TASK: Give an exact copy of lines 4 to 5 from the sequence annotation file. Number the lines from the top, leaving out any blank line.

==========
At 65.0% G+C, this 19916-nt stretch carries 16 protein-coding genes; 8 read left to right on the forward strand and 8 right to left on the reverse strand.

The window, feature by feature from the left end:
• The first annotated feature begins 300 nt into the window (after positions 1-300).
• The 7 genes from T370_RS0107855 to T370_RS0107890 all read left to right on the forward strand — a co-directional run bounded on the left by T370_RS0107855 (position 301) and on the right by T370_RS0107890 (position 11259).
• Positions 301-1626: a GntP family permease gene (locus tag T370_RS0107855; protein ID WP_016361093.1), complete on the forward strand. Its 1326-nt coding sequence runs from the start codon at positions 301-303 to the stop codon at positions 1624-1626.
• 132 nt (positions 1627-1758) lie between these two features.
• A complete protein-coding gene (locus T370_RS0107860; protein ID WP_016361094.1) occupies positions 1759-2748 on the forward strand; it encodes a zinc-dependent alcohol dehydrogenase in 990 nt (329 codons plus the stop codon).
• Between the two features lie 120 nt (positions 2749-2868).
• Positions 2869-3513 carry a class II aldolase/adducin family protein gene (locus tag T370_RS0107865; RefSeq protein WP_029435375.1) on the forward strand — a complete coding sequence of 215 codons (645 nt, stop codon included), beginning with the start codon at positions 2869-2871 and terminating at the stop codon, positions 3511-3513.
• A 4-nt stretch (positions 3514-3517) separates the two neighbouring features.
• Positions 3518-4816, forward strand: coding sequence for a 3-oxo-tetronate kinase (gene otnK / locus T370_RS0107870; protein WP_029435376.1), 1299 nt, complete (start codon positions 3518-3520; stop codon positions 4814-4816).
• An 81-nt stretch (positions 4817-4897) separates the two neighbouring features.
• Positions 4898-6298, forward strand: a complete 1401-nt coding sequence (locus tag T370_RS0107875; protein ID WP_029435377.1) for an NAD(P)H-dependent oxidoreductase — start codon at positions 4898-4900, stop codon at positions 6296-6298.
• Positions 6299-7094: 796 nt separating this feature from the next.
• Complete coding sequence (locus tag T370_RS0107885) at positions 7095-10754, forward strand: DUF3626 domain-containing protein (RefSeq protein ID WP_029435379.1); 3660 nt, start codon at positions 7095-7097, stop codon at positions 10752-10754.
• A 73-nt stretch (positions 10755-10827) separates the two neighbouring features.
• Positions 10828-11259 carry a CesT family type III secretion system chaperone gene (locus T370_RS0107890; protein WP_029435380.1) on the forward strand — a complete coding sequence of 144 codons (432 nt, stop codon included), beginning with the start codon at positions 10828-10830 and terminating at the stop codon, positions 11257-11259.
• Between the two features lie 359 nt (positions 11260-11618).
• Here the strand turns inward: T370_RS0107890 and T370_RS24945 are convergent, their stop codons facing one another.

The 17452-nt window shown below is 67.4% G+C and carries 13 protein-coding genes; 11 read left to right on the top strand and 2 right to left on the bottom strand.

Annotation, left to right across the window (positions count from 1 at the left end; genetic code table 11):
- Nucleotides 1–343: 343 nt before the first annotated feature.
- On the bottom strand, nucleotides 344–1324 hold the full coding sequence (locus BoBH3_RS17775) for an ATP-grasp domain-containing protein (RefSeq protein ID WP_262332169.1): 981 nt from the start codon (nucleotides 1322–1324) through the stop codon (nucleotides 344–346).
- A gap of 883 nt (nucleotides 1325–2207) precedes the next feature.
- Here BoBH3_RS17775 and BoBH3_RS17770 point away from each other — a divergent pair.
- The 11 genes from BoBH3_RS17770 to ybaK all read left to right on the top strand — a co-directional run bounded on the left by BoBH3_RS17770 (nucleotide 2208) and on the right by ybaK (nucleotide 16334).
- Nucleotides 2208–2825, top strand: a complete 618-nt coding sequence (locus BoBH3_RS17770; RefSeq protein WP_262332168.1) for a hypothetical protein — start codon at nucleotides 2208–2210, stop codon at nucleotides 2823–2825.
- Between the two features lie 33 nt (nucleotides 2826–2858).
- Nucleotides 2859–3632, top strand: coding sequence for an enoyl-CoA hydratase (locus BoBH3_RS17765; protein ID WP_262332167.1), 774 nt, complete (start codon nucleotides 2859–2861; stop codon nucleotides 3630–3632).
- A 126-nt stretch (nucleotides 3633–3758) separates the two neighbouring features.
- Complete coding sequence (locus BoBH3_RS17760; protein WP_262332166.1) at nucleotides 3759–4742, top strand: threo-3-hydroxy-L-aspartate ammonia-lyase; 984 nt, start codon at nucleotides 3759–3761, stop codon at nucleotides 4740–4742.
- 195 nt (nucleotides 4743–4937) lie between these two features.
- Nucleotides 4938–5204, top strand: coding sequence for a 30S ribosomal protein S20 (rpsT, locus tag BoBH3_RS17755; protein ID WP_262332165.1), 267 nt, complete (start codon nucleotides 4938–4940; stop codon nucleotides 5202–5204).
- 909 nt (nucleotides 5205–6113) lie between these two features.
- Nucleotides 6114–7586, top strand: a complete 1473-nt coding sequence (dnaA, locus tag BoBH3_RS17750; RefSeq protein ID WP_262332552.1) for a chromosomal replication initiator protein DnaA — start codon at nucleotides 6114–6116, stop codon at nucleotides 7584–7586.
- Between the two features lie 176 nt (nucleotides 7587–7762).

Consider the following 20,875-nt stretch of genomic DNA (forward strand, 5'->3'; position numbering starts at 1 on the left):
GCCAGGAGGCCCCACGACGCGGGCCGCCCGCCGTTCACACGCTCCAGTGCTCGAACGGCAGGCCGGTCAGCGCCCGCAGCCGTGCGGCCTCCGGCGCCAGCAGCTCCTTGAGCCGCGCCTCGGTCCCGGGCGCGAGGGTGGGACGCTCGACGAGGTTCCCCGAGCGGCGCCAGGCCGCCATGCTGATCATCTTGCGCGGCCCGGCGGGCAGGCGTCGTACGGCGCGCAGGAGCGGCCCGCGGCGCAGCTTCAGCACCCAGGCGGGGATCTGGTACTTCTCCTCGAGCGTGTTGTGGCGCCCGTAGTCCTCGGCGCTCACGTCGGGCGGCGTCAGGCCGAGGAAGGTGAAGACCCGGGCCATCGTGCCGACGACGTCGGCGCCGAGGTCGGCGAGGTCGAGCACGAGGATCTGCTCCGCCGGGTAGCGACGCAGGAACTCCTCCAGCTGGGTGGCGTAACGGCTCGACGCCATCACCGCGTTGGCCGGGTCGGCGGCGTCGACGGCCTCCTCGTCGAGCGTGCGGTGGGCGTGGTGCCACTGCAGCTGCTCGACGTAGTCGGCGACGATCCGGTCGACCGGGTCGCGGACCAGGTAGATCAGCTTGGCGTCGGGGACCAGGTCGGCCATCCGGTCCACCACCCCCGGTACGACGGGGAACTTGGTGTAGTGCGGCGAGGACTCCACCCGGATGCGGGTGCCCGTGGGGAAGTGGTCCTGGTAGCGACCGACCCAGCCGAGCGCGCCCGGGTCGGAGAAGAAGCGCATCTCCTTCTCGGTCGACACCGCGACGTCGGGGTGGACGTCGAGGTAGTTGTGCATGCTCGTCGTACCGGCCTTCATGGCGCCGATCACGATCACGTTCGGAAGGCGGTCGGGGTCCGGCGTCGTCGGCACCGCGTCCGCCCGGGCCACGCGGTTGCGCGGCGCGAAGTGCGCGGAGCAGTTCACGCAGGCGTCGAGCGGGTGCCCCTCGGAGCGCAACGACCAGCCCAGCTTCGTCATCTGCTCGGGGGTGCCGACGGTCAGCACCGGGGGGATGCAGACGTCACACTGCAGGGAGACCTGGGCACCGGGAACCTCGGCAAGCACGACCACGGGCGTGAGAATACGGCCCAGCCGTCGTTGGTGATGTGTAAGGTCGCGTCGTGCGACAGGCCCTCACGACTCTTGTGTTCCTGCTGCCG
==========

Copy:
• The 7 genes from T370_RS0107855 to T370_RS0107890 all read left to right on the forward strand — a co-directional run bounded on the left by T370_RS0107855 (position 301) and on the right by T370_RS0107890 (position 11259).
• Positions 301-1626: a GntP family permease gene (locus tag T370_RS0107855; protein ID WP_016361093.1), complete on the forward strand. Its 1326-nt coding sequence runs from the start codon at positions 301-303 to the stop codon at positions 1624-1626.